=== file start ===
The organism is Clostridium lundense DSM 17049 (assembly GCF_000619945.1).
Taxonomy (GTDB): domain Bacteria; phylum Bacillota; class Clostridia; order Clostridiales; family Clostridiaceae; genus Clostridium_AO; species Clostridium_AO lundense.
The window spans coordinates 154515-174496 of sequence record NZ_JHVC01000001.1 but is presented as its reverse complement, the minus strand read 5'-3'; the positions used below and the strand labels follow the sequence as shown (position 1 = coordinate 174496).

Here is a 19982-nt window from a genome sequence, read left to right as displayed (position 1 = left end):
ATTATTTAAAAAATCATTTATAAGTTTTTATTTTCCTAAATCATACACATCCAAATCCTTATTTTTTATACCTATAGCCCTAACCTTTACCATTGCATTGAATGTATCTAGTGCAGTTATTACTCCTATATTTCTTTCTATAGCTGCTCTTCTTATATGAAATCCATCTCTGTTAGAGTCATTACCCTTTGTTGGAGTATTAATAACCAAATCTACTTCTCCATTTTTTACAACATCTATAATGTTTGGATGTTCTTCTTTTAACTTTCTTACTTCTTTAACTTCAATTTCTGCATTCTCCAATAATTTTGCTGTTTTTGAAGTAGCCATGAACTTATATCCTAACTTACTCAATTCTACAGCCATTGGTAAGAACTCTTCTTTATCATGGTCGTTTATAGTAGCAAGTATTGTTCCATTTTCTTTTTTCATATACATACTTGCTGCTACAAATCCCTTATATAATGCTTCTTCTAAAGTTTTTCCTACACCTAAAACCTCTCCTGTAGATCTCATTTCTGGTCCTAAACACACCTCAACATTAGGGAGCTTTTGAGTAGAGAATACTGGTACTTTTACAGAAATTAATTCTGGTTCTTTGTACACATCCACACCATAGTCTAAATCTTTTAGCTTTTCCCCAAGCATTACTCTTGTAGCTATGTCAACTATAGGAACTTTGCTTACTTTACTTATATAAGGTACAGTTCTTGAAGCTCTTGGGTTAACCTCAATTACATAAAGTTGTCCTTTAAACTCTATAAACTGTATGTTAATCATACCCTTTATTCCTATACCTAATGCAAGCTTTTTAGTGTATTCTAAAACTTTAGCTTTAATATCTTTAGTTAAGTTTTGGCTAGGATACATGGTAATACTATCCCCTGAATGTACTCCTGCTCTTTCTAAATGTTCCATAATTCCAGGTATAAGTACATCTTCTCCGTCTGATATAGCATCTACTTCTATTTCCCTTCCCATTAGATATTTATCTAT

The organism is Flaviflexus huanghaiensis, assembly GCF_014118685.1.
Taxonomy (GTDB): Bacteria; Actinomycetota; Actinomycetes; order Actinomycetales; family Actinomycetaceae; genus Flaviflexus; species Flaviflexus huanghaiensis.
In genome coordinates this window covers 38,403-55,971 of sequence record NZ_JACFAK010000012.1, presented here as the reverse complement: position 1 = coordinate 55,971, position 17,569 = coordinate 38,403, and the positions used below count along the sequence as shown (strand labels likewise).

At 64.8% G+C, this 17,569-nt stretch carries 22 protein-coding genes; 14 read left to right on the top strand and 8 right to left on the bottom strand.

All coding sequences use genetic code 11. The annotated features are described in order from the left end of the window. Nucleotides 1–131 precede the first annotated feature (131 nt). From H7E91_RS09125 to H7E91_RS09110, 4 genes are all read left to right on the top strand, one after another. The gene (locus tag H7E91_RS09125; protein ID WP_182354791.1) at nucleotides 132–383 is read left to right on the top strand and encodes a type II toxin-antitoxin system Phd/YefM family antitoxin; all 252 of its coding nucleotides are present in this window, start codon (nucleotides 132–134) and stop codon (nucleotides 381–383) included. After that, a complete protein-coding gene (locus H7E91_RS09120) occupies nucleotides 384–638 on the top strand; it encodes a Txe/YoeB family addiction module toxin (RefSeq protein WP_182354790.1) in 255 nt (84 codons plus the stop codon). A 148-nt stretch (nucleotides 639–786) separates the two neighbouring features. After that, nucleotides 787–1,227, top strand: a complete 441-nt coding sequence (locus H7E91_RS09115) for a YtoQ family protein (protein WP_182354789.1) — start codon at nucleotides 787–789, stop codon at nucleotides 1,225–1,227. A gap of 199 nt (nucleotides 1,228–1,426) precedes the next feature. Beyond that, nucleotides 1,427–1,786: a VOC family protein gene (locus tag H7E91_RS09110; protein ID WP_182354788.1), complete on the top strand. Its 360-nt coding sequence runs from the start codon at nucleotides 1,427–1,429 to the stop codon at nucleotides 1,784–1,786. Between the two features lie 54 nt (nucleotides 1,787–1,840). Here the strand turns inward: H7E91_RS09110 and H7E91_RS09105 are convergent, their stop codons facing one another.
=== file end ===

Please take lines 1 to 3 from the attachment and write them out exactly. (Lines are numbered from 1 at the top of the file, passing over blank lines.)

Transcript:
The organism is Clostridium lundense DSM 17049 (assembly GCF_000619945.1).
Taxonomy (GTDB): domain Bacteria; phylum Bacillota; class Clostridia; order Clostridiales; family Clostridiaceae; genus Clostridium_AO; species Clostridium_AO lundense.
The window spans coordinates 154515-174496 of sequence record NZ_JHVC01000001.1 but is presented as its reverse complement, the minus strand read 5'-3'; the positions used below and the strand labels follow the sequence as shown (position 1 = coordinate 174496).